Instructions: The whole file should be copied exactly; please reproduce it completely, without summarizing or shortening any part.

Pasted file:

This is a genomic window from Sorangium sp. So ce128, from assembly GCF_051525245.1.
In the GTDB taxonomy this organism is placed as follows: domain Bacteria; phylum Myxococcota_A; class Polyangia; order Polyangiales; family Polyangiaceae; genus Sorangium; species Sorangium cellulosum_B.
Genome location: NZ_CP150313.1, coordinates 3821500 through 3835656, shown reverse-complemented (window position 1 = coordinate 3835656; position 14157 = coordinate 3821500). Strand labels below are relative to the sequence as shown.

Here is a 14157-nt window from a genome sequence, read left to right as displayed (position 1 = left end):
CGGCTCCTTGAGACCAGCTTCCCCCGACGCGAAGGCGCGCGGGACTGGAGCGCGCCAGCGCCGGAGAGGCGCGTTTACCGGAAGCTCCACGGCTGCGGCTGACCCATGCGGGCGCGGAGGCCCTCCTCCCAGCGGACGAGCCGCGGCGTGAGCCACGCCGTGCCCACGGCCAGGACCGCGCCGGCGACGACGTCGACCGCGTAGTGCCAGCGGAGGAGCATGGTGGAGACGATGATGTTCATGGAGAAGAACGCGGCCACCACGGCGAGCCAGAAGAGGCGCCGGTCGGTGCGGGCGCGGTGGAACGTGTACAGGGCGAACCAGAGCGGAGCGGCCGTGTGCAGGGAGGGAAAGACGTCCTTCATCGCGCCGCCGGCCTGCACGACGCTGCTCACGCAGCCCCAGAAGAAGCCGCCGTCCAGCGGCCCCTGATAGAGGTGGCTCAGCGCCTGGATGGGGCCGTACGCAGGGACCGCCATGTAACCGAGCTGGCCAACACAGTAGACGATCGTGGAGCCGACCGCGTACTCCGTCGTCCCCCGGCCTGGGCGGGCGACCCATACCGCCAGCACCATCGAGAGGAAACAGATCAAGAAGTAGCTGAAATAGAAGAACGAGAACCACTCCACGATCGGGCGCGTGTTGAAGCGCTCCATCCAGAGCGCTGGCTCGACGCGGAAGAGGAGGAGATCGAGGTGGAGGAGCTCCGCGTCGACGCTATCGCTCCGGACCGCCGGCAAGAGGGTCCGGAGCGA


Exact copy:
This is a genomic window from Sorangium sp. So ce128, from assembly GCF_051525245.1.
In the GTDB taxonomy this organism is placed as follows: domain Bacteria; phylum Myxococcota_A; class Polyangia; order Polyangiales; family Polyangiaceae; genus Sorangium; species Sorangium cellulosum_B.
Genome location: NZ_CP150313.1, coordinates 3821500 through 3835656, shown reverse-complemented (window position 1 = coordinate 3835656; position 14157 = coordinate 3821500). Strand labels below are relative to the sequence as shown.

Here is a 14157-nt window from a genome sequence, read left to right as displayed (position 1 = left end):
CGGCTCCTTGAGACCAGCTTCCCCCGACGCGAAGGCGCGCGGGACTGGAGCGCGCCAGCGCCGGAGAGGCGCGTTTACCGGAAGCTCCACGGCTGCGGCTGACCCATGCGGGCGCGGAGGCCCTCCTCCCAGCGGACGAGCCGCGGCGTGAGCCACGCCGTGCCCACGGCCAGGACCGCGCCGGCGACGACGTCGACCGCGTAGTGCCAGCGGAGGAGCATGGTGGAGACGATGATGTTCATGGAGAAGAACGCGGCCACCACGGCGAGCCAGAAGAGGCGCCGGTCGGTGCGGGCGCGGTGGAACGTGTACAGGGCGAACCAGAGCGGAGCGGCCGTGTGCAGGGAGGGAAAGACGTCCTTCATCGCGCCGCCGGCCTGCACGACGCTGCTCACGCAGCCCCAGAAGAAGCCGCCGTCCAGCGGCCCCTGATAGAGGTGGCTCAGCGCCTGGATGGGGCCGTACGCAGGGACCGCCATGTAACCGAGCTGGCCAACACAGTAGACGATCGTGGAGCCGACCGCGTACTCCGTCGTCCCCCGGCCTGGGCGGGCGACCCATACCGCCAGCACCATCGAGAGGAAACAGATCAAGAAGTAGCTGAAATAGAAGAACGAGAACCACTCCACGATCGGGCGCGTGTTGAAGCGCTCCATCCAGAGCGCTGGCTCGACGCGGAAGAGGAGGAGATCGAGGTGGAGGAGCTCCGCGTCGACGCTATCGCTCCGGACCGCCGGCAAGAGGGTCCGGAGCGA